It is set in an alternate re-imagined Western. Now, I have to admit when she said the word "Western" all that came to mind was all the cliche's that come with the genre. And I tend to be anti-cliche anything.....at least in theory if not in execution. BUT it did intrigue me, and I read/watched numerous reviews that said the exact same thing. "I don't like Westerns, but I LOVED this book." And so this time, I join the throng of cliche's.
From the back cover:
After a raging fire consumes her town and kills her parents, Maggie Davis is on her own to protect her younger sister and survive best she can in the Colorado town of Burning Mesa. In Maggie's world, the bones of long-extinct magical creatures such as dragons and sirens are mined and traded for their residual magical elements, and harnessing these relic's powers allows the user to wield fire, turn invisible, or heal even the worst of injuries.
Working in a local saloon, Maggie befriends the spirited showgirl Adelaide and falls for the roughish cowboy Landon. But when she proves to have a particular skill at harnessing the relics' powers, Maggie is whisked away to the glamorous hacienda of Alvar Castilla, the wealthy young relic baron who runs Burning Mesa. Though his intentions aren't always clear, Alvar trains Maggie in the world of relic magic. But when the mysterious fires reappear in their neighboring towns, Maggie must discover who is channeling relic magic for evil before it's too late.
Relic is a thrilling adventure set in a wholly unique world, and a spell-binding story of love, trust, and the power of good.
Collins tried to incorporate all the stereo types of the old West-their are Native Americans, Chinese, Saloon fare, migrant workers, cowboys, the whole shebang, and she does it well. She creates strong emotional bonds so quickly I got teary-eyed in chapter 1.....the last time that happened was when Prim's name was called for the reaping.....(although Renee Collins is not directly related to Suzanne Collins, there's definitely some writing mojo in that surname!).
Maggie goes through a lot as a teenager who is suddenly the sole provider and protector of her younger sister Ella, who is 7. She has to consider what she IS and ISN'T willing to do to provide. One thing I liked a lot is that she never wants to resort to prostitution as a form of income. She was taught by her mother to be as upstanding and proper as possible and she does many things to ensure that she can provide for her sister without compromising her standards. It takes some creativity, but that is the case with all things worth while.
The pace is REALLY fast. Almost too fast for me. It seemed like every chapter ending was a cliff-hanger, which made it a page turner for sure, and I did like that. But it also seemed like the moments of peril were happening so fast it seemed less plausible. We all know bad things happen in 3s. They seem to happen to Maggie in multiples of 3 and I haven't decided yet exactly how I feel about it. In some ways I appreciate the pace-and there really ARE down times when you can delve into Maggie's character when she's NOT experiencing trauma and she can catch her breath. However, the pace also leaned toward the melodramatic-but that DOES fit with the Western genrea. I think what made it seem faster paced than other novels with characters in near-constant peril (Gregor, Percy Jackson) I think was that in several circumstances, each incident was short-lived and isolated from the other events even though they connected. For instance, with Gregor and Percy, the peril was all part of the same quest and it was very obvious. Here you're not always sure how the peril fits together; your puzzle pieces are not all the edges first and then the middle (which is the way I put a puzzle together personally, so maybe the issue here is ME). Many things are wrapped up nicely, but there is going to be a sequel and many things are left hanging. But it's not a horrible way to end a book, like some other series or trilogies where you are completely left hanging. So you can feel satisfied at the end and have things to look forward to. But you're not going to give yourself an aneurism trying to figure out District 13 or wondering who R.A.B. is for a year before the next book is put out. (PLEASE tell me you understand those references....PLEASE and if you don't, lie and say you do).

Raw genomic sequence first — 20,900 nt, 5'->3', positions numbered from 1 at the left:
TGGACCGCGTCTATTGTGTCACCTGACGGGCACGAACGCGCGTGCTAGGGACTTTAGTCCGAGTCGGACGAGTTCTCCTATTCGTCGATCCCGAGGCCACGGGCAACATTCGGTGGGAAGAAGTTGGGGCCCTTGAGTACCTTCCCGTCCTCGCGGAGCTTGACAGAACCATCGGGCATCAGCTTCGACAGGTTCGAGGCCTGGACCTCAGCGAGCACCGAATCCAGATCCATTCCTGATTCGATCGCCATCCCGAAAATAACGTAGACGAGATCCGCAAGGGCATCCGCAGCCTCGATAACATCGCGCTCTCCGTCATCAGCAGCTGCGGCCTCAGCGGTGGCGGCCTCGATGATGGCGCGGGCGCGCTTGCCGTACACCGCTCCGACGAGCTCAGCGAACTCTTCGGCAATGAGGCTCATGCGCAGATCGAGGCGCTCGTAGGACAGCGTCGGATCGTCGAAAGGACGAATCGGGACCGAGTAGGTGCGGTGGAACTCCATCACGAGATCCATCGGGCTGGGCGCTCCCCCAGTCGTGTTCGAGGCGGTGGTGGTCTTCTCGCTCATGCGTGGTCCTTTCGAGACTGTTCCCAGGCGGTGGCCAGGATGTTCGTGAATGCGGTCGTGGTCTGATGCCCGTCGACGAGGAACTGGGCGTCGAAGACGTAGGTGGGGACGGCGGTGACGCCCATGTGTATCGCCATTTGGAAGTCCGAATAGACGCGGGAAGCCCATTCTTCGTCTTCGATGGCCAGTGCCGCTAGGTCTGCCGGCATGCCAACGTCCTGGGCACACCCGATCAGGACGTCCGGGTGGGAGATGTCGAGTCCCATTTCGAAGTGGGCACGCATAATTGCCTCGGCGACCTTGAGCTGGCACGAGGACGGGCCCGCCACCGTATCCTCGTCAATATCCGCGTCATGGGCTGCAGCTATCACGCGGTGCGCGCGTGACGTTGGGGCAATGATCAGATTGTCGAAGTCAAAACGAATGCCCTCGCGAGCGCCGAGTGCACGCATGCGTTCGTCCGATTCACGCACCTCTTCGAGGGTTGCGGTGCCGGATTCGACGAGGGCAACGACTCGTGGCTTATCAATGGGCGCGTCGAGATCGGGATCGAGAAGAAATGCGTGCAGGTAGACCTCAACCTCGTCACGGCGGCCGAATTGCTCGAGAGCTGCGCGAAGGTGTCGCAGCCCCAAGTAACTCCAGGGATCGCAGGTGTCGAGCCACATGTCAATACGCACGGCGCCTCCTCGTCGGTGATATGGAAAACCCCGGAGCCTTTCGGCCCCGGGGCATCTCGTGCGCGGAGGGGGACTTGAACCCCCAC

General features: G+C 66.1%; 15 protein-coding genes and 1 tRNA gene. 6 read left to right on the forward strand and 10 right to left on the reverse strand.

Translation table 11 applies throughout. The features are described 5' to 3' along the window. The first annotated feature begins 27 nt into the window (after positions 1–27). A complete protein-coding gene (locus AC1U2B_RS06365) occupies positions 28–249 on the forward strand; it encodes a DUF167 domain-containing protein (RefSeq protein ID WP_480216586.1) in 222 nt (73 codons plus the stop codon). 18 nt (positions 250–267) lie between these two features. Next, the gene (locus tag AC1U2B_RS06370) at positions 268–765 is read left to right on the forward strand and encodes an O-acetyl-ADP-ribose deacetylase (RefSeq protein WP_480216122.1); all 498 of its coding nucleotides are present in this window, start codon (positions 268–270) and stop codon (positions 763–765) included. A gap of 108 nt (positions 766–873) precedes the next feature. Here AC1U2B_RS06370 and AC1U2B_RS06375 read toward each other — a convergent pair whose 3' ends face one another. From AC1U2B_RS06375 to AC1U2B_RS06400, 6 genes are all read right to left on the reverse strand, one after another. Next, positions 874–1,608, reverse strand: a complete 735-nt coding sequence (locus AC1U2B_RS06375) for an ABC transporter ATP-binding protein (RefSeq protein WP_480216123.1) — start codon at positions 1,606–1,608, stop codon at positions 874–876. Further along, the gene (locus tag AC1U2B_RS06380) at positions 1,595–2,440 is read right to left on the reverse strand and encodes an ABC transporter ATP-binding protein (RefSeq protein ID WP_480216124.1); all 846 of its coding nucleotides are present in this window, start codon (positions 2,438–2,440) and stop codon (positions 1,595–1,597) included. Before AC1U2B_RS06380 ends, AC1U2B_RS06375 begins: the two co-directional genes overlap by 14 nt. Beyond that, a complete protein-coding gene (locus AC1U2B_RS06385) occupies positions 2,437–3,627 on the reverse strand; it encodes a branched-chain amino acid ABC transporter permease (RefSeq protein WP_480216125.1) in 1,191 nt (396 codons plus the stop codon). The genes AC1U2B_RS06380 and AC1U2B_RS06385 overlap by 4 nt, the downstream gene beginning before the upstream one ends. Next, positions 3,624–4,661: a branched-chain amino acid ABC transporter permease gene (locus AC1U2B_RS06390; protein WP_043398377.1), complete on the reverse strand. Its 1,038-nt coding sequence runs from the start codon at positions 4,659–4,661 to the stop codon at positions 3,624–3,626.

I really, REALLY enjoyed this book. I enjoyed the perspective of the teenage girl in the old West grappling with her identity, coming of age, unexpected responsibility, and living up to her personal moral standards. I love how she is able to learn from her mistakes quickly so she doesn't repeat them. I love how she is a good role model for young women of today that they don't have to lower themselves in order to provide a living, follow their dreams, or succeed in whatever world they live in. I loved also how it showed that in order to realize the full potential of the Relic, you had to ask "please" or at least that's how Maggie harnesses the power. I loved how she trusted her instinct about things and people. How when she realized her perceptions were wrong, she changed them. There's so much criticism for people who change their minds, being called flip floppers. But aren't we all supposed to make judgements based on our knowledge and then when we learn more we can adjust those judgments? It helped me to further my ability to see the other side and resolve to make fewer snap judgements in my day to day life.
Things I hope will be in the sequel without any spoilers: Further development of Ella, Moon John, and Yahn. Maggie's mother's back story. I would love to see Adelaide be able to stop being a show girl and getting to settle down and have a family-and I wouldn't mind more background history on her as well. I'm a sucker for background stories.